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Unformatted text preview: Chapter 19 Lease Financing ANSWERS TO BEGINNING-OF-CHAPTER QUESTIONS 19-1 An operating lease is one that typically requires the lessor to service the equipment, that has a lease term that is much shorter than the life of the equipment, and that can be cancelled by the lessee. A capital or financial lease has a lease term that is closer to the expected life of the asset, that requires the lessee to provide maintenance service, and that cannot be cancelled without a substantial penalty. A sale and lease back is generally set up like a financial lease, except the leased property was formerly owned by the lessee, who sells it to the lessor and simultaneously leases it back. These terms are not hard and fast, and actual leases can have some of the characteristics of operating leases and some of financial leases. Rules exist that, when applied, force companies to characterize leases one way or the other. Before 1973, when FASB 13 was passed, firms could lease on a long-term, non- cancelable basis, and thus create a long-term liability, yet not show either the leased asset or the liability on its balance sheet. After FASB 13, most financial or capital leases had to be shown on the balance sheet, with the leased asset appearing as an asset and the PV of the future lease payments appearing as a liability. This is called capitalizing the lease, and its purpose was to cause balance sheets to better reflect companies actual financial positions. A lease must be capitalized if any one of the following conditions holds: The lease terms effectively transfer ownership of the property from the lessor to the lessee. The lessee can purchase the property for less than its fair market value when the lease expires. The lease period is 75% or more of the expected life of the asset. This limits the life of the lease. The PV of the lease payments is 90% or more of the initial value of the asset. This can also limit the life of the lease, and also the structure of the lease payments. Answers and Solutions: 19 - 1 19-2 A synthetic lease involves the creation of a special purpose entity (SPE) that (1) gets a loan, often for something like 97% of the cost of the asset which is to be leased plus equity from some source equal to 3% of the cost, (2) then uses those funds to purchase an asset required by the SPEs sponsoring corporation, and (3) then the SPE leases the asset to the corporation for a term of 3 to 5 years. The asset is typically real property, and it generally has a life of 20 years or more. The sponsoring corporation basically guarantees the SPEs loan, for when the lease expires the sponsor must either (1) arrange for the loan to be renewed at an interest rate that is appropriate, given the companys risk and interest rates at the time of the renewal, (2) sell the asset and turn the proceeds over to the lender, and make up any shortfall between the price received and the amount of the loan, or (3) pay off the loan and take the asset under its direct ownership rather than that of the SPE.the asset under its direct ownership rather than that of the SPE....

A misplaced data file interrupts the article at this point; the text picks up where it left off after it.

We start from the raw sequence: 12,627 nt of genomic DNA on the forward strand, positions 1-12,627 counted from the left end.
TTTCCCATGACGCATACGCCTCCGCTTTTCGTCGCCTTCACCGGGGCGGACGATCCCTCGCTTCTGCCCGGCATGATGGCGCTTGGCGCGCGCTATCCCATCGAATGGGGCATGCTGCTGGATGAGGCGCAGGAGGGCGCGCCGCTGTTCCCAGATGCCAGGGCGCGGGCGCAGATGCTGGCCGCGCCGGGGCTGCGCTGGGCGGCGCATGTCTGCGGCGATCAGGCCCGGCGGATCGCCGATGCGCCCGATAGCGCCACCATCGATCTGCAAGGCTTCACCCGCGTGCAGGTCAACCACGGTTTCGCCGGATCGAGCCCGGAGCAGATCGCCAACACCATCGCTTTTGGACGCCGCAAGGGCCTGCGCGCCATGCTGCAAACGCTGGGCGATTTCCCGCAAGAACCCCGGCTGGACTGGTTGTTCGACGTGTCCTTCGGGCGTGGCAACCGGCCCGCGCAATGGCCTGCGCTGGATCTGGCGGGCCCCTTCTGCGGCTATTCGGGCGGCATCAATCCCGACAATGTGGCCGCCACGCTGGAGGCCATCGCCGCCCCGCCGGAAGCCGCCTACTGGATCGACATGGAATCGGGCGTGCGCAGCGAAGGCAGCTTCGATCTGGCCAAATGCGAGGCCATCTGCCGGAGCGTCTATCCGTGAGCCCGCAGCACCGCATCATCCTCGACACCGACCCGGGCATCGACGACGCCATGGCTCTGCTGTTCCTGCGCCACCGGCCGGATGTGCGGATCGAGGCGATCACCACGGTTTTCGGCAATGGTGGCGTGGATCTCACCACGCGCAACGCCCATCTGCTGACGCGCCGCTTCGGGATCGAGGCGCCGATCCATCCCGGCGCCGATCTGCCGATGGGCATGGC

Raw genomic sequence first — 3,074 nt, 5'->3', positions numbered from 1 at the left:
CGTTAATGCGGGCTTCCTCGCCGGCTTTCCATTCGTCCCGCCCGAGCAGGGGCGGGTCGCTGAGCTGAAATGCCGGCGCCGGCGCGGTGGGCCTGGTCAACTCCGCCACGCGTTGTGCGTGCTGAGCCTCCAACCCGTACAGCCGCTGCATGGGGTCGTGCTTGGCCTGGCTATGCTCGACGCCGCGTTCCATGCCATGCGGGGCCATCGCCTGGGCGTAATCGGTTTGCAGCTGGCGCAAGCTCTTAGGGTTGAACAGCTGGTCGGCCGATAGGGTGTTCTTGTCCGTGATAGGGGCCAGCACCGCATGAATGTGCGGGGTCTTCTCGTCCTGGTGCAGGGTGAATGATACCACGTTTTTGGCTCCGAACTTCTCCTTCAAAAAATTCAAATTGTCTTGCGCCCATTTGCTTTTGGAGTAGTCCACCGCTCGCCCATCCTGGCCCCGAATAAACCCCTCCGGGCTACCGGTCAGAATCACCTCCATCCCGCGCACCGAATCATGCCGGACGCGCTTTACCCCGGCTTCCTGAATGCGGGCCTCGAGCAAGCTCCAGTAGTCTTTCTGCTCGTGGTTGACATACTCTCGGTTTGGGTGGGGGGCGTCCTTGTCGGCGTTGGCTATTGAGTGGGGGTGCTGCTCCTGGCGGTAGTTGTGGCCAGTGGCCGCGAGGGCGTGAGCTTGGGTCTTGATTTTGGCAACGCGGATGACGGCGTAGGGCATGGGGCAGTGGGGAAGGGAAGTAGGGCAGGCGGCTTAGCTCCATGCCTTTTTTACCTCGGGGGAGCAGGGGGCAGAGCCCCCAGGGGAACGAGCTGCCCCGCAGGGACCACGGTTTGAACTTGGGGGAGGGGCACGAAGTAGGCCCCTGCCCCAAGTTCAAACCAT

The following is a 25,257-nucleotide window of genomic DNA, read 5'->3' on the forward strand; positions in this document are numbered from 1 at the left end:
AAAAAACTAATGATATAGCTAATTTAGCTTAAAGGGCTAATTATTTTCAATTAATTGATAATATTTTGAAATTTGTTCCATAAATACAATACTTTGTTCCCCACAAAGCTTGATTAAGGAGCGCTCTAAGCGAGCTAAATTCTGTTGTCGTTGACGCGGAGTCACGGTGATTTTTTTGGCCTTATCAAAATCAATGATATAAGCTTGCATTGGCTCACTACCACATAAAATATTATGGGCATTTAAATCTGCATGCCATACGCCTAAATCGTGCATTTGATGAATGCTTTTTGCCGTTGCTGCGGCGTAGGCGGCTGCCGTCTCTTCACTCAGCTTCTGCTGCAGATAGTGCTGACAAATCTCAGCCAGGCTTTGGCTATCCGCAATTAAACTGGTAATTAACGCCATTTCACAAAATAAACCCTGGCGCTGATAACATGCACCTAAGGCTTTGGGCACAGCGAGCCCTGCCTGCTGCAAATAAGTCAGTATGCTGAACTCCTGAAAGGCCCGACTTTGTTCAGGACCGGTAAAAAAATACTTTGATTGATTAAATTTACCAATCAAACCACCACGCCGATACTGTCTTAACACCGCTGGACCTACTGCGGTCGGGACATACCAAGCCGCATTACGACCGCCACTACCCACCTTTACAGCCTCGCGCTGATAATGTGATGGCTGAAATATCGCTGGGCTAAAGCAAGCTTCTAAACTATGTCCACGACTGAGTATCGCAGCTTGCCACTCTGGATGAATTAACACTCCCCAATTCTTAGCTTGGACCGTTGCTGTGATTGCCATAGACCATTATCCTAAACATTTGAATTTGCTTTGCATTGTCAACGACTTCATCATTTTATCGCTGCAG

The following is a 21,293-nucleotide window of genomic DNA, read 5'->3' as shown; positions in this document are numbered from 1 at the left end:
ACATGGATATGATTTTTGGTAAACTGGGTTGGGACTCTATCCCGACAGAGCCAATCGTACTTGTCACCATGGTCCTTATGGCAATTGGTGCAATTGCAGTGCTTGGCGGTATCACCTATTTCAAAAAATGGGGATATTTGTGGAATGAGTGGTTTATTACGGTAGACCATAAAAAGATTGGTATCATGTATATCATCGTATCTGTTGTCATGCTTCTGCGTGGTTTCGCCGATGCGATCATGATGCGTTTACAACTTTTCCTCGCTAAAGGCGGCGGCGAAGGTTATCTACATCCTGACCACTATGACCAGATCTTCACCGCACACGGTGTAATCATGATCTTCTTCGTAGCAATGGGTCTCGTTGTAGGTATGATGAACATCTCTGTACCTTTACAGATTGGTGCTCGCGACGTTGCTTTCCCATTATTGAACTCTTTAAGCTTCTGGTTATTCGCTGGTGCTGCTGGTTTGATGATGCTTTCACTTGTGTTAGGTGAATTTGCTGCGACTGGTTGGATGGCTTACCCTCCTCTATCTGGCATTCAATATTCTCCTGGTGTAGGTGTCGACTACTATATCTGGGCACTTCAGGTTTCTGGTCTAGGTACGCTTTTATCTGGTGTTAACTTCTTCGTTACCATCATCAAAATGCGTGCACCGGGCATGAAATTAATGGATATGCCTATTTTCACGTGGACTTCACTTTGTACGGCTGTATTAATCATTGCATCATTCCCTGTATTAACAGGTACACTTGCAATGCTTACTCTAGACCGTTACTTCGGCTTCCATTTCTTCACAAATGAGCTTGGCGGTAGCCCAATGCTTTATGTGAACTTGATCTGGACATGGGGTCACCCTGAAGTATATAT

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This note was uploaded on 05/12/2010 for the course BA 464 taught by Professor Kien-quocvanpham during the Spring '10 term at Humboldt State University.
- Spring '10